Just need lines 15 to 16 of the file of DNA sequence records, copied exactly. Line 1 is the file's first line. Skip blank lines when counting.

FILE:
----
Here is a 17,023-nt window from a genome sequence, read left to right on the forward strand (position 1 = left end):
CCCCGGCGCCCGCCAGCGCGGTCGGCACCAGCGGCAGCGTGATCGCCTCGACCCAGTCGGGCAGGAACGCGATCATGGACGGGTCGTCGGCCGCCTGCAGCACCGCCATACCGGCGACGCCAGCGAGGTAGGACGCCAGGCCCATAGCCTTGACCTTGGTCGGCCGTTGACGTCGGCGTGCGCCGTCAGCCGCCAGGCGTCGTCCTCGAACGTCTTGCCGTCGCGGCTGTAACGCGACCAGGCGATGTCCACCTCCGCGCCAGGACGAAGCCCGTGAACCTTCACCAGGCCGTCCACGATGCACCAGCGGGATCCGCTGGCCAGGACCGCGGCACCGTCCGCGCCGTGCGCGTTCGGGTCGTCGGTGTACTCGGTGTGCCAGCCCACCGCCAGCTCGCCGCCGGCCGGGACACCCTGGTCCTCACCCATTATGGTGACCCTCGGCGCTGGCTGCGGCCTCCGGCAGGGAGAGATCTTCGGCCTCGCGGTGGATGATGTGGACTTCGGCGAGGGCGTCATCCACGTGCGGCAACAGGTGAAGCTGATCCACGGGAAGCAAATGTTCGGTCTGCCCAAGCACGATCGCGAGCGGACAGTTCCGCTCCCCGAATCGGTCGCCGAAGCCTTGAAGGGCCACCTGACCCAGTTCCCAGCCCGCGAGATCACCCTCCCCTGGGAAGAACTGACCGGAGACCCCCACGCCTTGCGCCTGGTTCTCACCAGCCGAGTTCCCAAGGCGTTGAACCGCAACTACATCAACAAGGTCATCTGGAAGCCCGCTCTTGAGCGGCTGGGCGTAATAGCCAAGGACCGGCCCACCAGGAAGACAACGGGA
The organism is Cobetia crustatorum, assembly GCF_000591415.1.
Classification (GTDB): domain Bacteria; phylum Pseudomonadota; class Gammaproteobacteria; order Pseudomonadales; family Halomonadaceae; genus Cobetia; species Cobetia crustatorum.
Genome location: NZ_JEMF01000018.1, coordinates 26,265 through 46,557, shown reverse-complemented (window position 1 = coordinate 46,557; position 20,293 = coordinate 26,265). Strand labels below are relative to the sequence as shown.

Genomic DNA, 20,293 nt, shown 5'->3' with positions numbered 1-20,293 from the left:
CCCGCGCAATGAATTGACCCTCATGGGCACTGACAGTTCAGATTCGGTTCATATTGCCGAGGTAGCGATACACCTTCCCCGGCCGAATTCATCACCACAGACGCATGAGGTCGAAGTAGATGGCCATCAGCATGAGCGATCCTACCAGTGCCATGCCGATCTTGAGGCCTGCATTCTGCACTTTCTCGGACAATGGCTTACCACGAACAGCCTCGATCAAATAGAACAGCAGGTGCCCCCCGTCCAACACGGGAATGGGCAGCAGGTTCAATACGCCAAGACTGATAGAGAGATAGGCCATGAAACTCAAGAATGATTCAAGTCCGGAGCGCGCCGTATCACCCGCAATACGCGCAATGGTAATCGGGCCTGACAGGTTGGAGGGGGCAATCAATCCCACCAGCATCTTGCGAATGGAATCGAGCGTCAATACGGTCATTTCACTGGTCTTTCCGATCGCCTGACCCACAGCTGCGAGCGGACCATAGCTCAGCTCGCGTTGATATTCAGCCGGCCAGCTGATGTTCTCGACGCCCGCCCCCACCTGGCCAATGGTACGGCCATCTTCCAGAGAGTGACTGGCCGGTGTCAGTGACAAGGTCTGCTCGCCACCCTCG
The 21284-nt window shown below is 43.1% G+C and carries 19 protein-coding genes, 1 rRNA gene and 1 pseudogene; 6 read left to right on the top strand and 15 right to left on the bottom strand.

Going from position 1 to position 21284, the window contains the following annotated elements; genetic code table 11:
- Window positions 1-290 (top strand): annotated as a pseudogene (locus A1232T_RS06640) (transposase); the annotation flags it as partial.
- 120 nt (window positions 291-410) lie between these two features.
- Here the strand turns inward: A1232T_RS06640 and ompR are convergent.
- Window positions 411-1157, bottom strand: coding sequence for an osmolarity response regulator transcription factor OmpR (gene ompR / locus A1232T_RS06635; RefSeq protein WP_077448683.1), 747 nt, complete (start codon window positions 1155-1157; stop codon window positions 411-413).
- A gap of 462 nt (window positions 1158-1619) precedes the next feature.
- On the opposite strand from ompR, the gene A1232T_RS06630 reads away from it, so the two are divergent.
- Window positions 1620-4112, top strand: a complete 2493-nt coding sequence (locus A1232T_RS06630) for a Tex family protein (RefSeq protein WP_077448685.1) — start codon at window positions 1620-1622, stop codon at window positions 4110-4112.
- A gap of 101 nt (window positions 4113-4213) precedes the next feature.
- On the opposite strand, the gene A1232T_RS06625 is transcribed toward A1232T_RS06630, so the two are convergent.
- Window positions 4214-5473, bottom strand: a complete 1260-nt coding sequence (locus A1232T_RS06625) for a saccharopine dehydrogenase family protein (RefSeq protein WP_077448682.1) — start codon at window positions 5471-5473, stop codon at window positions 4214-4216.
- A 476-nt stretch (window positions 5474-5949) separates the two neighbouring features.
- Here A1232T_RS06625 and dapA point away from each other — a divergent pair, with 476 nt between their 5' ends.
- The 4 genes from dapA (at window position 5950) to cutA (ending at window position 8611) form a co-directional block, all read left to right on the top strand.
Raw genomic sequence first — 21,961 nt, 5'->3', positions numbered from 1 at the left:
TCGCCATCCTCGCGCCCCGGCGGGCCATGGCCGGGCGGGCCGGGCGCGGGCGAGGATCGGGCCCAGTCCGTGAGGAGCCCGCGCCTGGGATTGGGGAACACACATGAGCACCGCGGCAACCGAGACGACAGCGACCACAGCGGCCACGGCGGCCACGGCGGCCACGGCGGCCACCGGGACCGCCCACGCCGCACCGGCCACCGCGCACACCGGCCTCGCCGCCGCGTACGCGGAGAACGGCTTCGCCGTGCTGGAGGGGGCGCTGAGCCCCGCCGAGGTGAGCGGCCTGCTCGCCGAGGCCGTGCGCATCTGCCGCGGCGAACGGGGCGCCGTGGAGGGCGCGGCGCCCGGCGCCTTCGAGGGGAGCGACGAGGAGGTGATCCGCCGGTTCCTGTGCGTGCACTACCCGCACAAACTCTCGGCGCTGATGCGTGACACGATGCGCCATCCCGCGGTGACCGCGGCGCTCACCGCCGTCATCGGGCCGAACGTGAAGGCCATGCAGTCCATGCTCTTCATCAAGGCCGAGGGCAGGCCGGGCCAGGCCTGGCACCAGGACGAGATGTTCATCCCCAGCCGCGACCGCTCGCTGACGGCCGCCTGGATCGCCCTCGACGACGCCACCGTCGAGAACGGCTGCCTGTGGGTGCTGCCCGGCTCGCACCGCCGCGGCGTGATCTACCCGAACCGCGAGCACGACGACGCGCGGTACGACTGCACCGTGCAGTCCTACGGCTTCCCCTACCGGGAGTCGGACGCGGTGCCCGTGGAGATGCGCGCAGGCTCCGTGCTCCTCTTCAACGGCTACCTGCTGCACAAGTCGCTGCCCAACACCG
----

- On the opposite strand from ompR, the gene A1232T_RS06630 reads away from it, so the two are divergent.
- Window positions 1620-4112, top strand: a complete 2493-nt coding sequence (locus A1232T_RS06630) for a Tex family protein (RefSeq protein WP_077448685.1) — start codon at window positions 1620-1622, stop codon at window positions 4110-4112.